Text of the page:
The Lesson of the Nightingales

OUT on the plains of Flanders, before the great war, there was a beautiful oak wood. In the early summer of 1914, before the clouds of strife gathered, it was an ideal retreat. The undergrowth was green and fresh and lovely, full of sweet scents and little scampering creatures, and in the branches were innumerable birds. The tall oak trees rose on each side of the grass-grown rides like columns in a great cathedral, their widespreading branches shading the summer sun sufficiently to make even a hot day pleasant, but not enough to prevent beams of gold and silver light from falling on the traveler's pathway. It would surely have been difficult to find a more ideal retreat. This wood was, however, destined to become one of the pivots of strife in the great war; and as the contending forces swept over the countryside, it became a center for fierce fighting, and, eventually, a screen before which a part of the Allied trench line was established. Thus the beautiful wood became an object for the opposing guns, so that the noise of shells crashing through the timber and the clatter of pick and shovel took the place of quiet, serenity, and peace.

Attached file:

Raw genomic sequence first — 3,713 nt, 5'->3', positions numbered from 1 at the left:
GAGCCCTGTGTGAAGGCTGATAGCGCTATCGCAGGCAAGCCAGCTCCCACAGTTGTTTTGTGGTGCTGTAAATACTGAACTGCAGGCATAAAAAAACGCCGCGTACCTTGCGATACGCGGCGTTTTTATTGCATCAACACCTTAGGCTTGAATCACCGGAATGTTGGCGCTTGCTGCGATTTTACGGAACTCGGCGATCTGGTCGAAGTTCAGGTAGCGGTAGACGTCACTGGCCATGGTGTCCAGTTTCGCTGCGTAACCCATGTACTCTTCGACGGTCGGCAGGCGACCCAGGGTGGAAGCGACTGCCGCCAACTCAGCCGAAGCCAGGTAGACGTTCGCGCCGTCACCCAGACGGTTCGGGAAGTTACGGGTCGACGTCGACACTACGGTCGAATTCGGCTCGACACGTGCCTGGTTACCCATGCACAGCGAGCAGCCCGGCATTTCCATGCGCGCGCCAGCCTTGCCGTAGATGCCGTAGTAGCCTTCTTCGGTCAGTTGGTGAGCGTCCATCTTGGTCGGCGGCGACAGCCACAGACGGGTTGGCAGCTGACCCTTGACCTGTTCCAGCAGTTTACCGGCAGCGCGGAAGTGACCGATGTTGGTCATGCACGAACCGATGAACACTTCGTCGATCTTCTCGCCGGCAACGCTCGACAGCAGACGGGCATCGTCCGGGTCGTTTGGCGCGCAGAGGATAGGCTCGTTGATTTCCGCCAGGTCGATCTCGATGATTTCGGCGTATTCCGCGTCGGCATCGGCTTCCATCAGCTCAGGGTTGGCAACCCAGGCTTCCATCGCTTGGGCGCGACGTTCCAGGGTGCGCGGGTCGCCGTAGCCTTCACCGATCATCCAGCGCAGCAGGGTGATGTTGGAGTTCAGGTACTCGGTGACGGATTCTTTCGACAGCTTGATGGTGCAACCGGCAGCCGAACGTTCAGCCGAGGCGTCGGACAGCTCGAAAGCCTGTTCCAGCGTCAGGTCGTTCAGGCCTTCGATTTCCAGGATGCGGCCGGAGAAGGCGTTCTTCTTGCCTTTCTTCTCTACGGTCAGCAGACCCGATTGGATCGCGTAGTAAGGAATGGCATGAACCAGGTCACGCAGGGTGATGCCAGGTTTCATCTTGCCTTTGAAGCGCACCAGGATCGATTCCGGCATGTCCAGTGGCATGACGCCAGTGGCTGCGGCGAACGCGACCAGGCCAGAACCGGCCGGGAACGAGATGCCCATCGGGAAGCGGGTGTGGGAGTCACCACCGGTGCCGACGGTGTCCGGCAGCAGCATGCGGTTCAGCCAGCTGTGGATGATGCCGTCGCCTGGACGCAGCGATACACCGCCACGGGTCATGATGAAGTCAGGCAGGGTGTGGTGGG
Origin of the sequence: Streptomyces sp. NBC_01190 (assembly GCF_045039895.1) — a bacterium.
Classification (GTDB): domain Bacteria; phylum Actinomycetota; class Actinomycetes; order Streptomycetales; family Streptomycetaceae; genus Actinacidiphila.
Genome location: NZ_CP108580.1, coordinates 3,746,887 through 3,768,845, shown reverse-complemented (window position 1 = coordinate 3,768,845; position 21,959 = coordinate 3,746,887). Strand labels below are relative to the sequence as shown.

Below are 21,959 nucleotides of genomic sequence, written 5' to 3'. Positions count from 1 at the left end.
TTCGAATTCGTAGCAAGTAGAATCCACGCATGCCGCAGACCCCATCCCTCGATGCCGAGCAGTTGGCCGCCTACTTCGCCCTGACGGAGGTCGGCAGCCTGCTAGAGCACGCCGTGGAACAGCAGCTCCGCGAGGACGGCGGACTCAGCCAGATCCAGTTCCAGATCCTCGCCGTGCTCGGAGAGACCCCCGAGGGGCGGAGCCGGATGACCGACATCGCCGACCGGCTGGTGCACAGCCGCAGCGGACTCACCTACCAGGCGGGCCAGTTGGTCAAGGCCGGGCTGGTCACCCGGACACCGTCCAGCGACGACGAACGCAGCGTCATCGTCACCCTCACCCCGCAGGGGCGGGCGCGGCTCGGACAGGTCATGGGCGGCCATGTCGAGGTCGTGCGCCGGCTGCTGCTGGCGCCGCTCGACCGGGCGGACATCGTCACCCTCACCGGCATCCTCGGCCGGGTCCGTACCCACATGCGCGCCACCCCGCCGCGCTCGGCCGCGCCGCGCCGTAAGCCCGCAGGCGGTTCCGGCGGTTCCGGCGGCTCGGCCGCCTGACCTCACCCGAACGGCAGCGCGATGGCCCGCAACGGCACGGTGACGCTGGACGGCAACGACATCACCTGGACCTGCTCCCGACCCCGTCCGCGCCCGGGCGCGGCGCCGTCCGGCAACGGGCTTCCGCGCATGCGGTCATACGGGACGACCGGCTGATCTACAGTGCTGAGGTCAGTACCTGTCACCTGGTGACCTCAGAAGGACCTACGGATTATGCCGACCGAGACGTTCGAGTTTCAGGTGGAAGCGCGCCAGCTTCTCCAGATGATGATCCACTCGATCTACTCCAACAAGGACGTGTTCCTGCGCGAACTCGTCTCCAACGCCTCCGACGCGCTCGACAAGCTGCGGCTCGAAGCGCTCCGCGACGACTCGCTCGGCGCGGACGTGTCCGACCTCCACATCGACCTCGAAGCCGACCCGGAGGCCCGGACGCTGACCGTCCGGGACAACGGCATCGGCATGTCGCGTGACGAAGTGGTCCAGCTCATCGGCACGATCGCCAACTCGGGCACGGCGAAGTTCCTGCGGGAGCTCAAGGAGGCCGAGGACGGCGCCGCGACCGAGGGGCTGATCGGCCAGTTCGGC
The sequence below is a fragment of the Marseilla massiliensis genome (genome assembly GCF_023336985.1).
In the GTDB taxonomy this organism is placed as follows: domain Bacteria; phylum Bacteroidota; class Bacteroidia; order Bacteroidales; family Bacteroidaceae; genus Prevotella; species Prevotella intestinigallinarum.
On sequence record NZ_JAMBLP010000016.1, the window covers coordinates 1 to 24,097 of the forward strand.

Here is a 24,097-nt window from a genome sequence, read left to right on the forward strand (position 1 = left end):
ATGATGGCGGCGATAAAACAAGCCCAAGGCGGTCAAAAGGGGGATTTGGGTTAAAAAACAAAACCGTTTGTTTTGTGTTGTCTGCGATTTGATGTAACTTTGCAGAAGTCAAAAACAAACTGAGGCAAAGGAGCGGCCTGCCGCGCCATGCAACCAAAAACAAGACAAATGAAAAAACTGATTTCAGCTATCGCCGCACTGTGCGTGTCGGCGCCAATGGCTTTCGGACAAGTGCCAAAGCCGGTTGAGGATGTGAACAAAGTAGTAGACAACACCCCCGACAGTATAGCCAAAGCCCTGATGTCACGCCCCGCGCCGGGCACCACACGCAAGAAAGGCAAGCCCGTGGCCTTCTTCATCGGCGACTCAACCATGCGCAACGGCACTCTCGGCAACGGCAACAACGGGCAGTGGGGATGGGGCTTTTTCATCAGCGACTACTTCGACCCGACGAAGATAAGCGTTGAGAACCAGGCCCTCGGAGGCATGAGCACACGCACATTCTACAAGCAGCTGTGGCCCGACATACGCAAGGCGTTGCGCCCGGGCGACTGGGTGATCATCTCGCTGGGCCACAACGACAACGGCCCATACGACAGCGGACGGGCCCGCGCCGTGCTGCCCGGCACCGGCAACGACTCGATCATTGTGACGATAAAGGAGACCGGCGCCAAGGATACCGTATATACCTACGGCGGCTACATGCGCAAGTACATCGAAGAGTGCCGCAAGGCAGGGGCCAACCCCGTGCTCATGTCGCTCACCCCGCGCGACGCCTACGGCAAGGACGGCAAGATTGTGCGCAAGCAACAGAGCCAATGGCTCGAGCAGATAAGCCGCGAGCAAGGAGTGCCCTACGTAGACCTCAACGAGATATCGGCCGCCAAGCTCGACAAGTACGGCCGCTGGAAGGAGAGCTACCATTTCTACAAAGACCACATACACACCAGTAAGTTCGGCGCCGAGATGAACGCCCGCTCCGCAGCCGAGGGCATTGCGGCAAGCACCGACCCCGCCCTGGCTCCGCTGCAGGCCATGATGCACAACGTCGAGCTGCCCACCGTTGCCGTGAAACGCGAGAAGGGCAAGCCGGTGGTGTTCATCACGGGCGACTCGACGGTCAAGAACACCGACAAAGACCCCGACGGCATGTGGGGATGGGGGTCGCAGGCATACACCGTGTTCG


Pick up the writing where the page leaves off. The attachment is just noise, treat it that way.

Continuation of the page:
In her book "The First Church of Christ, Scientist, and Miscellany" (p. 290) Mrs. Eddy writes, "Divine Love is never so near as when all earthly joys seem most afar." And this statement was clearly proved, at least to one student of Christian Science whose duties called him into the oak wood during many weeks of trench warfare. He recognized that safety from the elements of evil lay in a daily, hourly retreat to "the secret place of the most High," of which the Psalmist sings in the ninety-first psalm. Indeed, the inspiring message of this psalm was often upon his lips. During the tumult, when the shriek of shells and the crashing of falling timber made the beautiful wood a pandemonium, it did not always seem very easy to dwell "in the secret place of the most High" and "abide under the shadow of the Almighty." At such times the material sense of things was very much in evidence. Fear, or strain, or resentment against the belief of war would at times endeavor to possess human consciousness; and it was then that the student was taught a beautiful and enduring lesson.

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Harmony
August 9, 1924
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